Why are so many moaning about speeds?
The last couple of years has seen the average speed on our speedtester rise substantially, and if providers continue to upgrade people to a rate adaptive ADSL or ADSL2+ connection, this is likely to continue. Unfortunately the last 18 months has seen a dip in customer satisfaction evident in several surveys - why is this?
One possible reason is that with a whole new raft of broadband products due with the roll-out of the BT 21st century Network (21CN), many providers may be trying to avoid expensive capital expenditure in commissioning more BT Centrals to link into the BT Wholesale network, instead waiting for the replacement, Wholesale Broadband Connect (wBBC). When one considers that the larger BT Centrals carry a minimum 24 month contract, a service provider will need to weigh up the costs of activating this capacity that can support up to 32,000 broadband sessions, and the monthly fee, against the costs of being able to move a percentage of customers to wBBC once the trials start. Another option is for a provider to enter into wholesale agreements with LLU providers, and move a chunk of customers to a cheaper to rent LLU based service.
The new wBBC products are intended to be cheaper to run, with the cost savings of a fully IP network being passed onto broadband providers. To some extent you can see the potential savings if you look at the cost of IPStream services in 2008. For the new wave of video over broadband products, the price of backhaul from the exchange to a location where a provider can serve video data will need to drop substantially. Currently, most providers would fail to deliver streamed video if around 1.5% of customers tried to view content like this at the same time (this assumes a 1.5Mbps video stream).
This means as new services like YouTube, 4oD and BBC iPlayer grow in 2007, providers networks may creak a bit more, and other applications, if traffic management techniques are employed, could suffer. There is a fine line to be walked with traffic management as it needs to be invisible to the majority of customers. Where traffic management can go wrong is if usage patterns change quickly and a broadband provider has tried to avoid purchasing more capacity. It can take up to sixty working days for a new BT Central to be commissioned. Some providers do keep some spare capacity available that can be switched on relatively quickly (for example you can install a large 622Mbps BT Central but only activate 25% of its capacity).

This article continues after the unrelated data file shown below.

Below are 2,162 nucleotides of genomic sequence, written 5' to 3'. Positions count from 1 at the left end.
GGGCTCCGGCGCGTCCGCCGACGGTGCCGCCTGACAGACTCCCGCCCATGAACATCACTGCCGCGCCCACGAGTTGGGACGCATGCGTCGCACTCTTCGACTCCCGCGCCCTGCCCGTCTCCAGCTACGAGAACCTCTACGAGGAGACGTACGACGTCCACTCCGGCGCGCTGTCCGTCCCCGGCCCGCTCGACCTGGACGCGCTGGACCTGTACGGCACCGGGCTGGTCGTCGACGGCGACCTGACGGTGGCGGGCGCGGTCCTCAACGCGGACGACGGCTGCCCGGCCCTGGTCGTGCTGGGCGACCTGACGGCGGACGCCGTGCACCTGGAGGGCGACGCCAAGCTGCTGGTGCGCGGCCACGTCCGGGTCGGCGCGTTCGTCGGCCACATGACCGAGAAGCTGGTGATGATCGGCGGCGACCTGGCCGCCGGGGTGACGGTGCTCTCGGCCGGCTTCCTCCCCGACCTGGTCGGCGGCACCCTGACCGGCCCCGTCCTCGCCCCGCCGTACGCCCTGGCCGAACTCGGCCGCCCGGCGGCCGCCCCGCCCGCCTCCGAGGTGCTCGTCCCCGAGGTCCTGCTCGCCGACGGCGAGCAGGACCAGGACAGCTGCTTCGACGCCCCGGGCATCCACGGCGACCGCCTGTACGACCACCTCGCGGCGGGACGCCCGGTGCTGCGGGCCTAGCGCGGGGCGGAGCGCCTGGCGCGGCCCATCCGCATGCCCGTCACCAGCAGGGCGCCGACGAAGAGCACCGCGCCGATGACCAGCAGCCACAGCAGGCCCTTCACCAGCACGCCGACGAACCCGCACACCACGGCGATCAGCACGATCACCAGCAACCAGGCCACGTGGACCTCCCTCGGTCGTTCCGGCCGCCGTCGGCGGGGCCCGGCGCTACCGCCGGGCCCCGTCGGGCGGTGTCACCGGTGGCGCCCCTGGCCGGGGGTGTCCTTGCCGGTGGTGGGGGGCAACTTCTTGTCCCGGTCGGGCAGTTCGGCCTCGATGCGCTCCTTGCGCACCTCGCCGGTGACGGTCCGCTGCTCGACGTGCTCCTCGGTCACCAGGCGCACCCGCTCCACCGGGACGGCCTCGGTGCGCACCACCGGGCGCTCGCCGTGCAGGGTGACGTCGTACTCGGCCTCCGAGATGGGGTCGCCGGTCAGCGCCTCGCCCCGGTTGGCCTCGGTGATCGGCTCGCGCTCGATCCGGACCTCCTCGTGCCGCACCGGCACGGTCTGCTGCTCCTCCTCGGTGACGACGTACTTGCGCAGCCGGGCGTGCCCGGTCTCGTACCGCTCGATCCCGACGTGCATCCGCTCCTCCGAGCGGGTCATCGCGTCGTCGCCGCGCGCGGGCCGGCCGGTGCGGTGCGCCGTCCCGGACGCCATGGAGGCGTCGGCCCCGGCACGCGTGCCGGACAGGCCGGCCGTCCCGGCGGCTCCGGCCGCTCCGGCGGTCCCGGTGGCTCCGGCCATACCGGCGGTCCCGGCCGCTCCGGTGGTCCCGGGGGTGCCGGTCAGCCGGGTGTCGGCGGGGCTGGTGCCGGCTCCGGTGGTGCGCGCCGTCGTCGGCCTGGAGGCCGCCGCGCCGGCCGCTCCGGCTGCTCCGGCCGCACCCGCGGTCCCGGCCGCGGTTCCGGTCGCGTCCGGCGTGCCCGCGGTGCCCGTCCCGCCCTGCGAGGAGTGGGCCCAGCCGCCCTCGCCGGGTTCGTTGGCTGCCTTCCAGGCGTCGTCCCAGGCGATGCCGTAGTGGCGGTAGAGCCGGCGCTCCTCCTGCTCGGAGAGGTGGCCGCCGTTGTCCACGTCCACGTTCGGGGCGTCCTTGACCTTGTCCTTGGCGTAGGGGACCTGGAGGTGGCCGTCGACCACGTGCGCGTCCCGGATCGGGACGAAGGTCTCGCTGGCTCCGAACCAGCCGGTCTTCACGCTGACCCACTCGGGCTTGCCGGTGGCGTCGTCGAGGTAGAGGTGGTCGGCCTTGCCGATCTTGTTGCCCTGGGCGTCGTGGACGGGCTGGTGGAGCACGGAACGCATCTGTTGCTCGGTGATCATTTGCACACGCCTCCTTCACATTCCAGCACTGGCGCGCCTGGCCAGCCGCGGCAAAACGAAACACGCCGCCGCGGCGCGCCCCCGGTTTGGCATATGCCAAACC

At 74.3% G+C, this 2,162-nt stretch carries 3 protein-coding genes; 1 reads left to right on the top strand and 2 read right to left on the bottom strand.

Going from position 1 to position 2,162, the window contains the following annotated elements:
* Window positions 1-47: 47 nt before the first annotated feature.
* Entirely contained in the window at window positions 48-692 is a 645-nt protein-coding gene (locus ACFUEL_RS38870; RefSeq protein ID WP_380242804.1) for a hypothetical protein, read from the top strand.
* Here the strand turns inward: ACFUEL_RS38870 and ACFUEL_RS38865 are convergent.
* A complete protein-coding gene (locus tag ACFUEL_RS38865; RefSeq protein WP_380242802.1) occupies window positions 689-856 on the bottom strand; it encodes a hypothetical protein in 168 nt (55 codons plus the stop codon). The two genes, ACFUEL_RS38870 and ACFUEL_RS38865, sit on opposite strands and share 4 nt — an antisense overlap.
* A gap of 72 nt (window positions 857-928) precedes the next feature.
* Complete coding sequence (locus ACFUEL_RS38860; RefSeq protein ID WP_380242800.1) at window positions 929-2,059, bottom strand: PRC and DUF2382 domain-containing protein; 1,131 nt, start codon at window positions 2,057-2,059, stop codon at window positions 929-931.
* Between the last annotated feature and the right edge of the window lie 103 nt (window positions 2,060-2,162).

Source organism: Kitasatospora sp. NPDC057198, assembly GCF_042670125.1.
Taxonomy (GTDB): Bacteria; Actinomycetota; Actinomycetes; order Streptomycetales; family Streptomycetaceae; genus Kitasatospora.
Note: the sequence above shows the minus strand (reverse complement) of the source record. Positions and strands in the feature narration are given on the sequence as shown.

Of course, us the public will always want the best possible service for the minimum price, and this is one reason why services like BT Vision are pay per view based or involve an additional monthly fee as this allows a provider to buy in extra capacity. The Tiscali TV service has a limit of 100 hours of content, with those who want no limitations paying higher fees.
Most people now pay a lot less for their broadband than they did a few years ago. The difference is that a lot of the freedoms to use it how we liked have been curtailed instead. For those wanting a return to those glory days, it is very much a case of having to pay for it. A great many of the products advertised as unlimited now rely on the average usage levels for broadband still being relatively low. If vast numbers of people utilised these products up to either the documented or undocumented fair usage levels, the provider would struggle to provide what most would feel are acceptable speeds.
If wholesale prices for backhaul do decrease significantly in the next couple of years, we hope that these do not fuel further price wars, but are used to plan sensibly for what are well sign posted changes in how people are using their broadband connections. The days of bursty web browsing with some low bit rate radio streaming are very last century. More and more people are using broadband in ways that requires hundreds of kilo bits per second for periods of an hour or two.
If enough of us do start watching a couple of hours of video per week over our broadband connections, then increases in the price of our connections may be inevitable to cater for this, even if the wholesale prices decrease significantly.